Luca Brasi’s Tyler Richardson becomes Tasmania’s first Lifeline ambassador

“A service like this is so vital and important to communities,” the singer-songwriter said

Luca Brasi frontman Tyler Richardson has been announced as the first Tasmanian ambassador for national crisis support service Lifeline.

Joining the likes of EDM producer Tigerlily, pop stalwart Natalie Imbruglia and INXS’ Jon Farriss as the non-profit organisation’s musical representatives, Richardson will be tasked with helping to destigmatise the conversation around mental health, and encourage fans to seek help in situations of crisis.

Speaking to ABC Radio Hobart, the singer-songwriter said he’s long had “a big passion for mental health and the benefits of trying to talk about it and get it out there in the open”.  It’s a prevalent theme in Luca Brasi’s music – the band have released five studio albums since 2011, with their most recent being last February’s ‘Everything Is Tenuous’ (which NME praised for its “heart and endearing honesty”).


“As someone from a smaller rural community, myself and my friendship circle have been through a lot of loss,” Richardson told journalist Lucie Cutting. “We have a lot of experience with mental health issues and it’s touched a lot of us. To be able to help in some way is something I’m really, really excited about.”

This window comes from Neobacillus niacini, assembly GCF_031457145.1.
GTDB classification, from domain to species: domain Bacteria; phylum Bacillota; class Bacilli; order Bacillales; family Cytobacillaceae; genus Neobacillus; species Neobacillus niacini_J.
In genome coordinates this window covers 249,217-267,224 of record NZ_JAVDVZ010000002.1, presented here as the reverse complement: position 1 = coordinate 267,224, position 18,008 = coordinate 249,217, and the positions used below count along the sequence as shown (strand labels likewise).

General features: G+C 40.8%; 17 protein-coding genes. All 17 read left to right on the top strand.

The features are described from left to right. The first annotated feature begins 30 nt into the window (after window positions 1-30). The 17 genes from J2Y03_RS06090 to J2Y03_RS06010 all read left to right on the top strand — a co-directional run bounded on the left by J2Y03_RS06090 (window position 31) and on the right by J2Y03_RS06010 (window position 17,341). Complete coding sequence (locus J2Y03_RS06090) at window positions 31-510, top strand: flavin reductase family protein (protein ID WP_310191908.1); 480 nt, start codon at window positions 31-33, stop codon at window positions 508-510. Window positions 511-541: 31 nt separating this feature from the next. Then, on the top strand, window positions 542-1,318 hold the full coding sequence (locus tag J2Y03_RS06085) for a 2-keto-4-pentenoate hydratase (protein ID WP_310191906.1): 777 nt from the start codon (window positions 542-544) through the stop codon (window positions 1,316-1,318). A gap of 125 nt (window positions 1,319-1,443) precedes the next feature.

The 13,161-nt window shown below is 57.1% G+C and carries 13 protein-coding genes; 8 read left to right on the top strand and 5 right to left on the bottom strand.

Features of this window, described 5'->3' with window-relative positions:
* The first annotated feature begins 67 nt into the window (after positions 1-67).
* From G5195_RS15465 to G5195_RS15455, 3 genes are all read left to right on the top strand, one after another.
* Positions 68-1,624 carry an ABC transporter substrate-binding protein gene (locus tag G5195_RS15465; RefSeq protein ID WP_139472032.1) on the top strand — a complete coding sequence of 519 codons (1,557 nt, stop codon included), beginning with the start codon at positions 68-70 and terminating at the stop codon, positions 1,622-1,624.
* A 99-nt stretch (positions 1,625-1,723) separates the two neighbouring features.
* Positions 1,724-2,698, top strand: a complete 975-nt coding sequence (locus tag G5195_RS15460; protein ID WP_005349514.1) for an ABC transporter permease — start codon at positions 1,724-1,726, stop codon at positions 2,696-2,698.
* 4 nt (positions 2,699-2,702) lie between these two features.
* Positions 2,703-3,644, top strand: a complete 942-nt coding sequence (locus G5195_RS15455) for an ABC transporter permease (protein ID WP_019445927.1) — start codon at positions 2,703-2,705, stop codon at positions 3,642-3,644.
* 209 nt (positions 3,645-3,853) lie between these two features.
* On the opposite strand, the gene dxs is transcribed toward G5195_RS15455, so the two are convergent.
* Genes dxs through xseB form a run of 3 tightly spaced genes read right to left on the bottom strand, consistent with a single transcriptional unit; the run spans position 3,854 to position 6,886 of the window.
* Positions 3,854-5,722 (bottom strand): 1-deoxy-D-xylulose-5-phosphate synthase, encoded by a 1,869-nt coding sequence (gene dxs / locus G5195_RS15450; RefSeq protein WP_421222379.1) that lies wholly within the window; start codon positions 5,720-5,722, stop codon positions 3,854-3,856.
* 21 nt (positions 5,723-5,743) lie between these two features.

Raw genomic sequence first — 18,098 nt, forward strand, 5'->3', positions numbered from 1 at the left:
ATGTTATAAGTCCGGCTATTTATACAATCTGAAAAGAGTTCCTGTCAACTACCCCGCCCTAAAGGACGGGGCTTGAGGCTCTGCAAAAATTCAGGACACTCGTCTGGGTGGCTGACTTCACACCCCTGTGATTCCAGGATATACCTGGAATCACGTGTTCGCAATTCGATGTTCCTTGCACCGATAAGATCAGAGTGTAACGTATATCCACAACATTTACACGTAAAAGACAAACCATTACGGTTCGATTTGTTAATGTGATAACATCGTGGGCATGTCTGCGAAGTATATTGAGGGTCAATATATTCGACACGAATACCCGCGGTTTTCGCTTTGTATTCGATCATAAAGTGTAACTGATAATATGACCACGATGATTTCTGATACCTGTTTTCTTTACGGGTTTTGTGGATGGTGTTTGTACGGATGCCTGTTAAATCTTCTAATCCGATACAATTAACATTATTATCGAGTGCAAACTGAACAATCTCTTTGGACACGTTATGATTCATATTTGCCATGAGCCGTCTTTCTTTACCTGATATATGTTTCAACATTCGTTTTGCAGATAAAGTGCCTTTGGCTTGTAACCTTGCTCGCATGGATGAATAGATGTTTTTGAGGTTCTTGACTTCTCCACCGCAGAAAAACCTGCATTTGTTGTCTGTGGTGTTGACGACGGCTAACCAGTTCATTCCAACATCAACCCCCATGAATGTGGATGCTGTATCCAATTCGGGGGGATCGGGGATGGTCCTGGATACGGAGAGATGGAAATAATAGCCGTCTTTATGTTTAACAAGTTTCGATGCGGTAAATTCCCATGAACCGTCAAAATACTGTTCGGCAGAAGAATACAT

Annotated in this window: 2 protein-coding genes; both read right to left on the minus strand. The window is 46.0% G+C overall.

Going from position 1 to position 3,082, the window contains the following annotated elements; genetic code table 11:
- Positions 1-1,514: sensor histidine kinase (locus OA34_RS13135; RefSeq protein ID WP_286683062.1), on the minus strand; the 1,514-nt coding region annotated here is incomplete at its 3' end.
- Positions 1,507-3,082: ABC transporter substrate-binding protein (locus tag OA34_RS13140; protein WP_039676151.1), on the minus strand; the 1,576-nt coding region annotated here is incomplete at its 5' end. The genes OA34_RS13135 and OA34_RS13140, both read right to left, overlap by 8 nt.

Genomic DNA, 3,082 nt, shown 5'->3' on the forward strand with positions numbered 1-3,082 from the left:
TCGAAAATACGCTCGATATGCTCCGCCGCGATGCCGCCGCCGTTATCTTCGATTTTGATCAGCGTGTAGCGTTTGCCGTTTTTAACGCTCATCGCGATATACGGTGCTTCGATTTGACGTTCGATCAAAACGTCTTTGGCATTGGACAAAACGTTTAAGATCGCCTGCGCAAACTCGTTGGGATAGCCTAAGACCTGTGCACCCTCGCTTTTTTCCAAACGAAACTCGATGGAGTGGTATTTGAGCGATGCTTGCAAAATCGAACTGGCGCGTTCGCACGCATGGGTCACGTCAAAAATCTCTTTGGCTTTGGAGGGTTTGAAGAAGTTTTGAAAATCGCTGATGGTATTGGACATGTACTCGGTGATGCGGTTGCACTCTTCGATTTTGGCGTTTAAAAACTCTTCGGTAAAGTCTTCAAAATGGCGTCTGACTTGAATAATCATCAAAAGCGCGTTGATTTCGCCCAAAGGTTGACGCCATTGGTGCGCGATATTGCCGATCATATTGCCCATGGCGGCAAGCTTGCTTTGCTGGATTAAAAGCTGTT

Richardson went on to say that he was spurred to join the Lifeline team by the efforts of volunteers local to his region; the organisation currently has more than 300 volunteers based in Tasmania.

“I’m seeing people that really care about what they do and put themselves second or third or fourth to people they care for,” he said. “They don’t just knock off and go home and finish for the day, they take this stuff home with them.”

In her own statement, Debbie Evans – the chief executive of Lifeline’s Tasmanian arm – explained that Richardson was a unique fit for the role of ambassador, as he appeals to an audience that tends to struggle when it comes to seeking help for mental illness.

“Tyler brings to the role such passion and enthusiasm,” she said, “But [he also] has an ability to connect with young people, particularly men, who unfortunately do not always seek support in times of distress or crisis. Music has a unique power that creates connection and gives a voice to the tough subjects like suicide and mental ill-health.”

Pointing out that organisations like Lifeline “never get the funding they deserve”, Richardson added: “A service like this is so vital and important to communities”. Between its 24/7 crisis hotline, text message service and online chat facilities, Lifeline receives more than one million enquiries every year.


Meanwhile, Richardson is also gearing up to release new albums with both Luca Brasi and his solo project. Both are yet to be formally announced, however Richardson released ‘Text Her’, the lead single from his debut solo album, last month.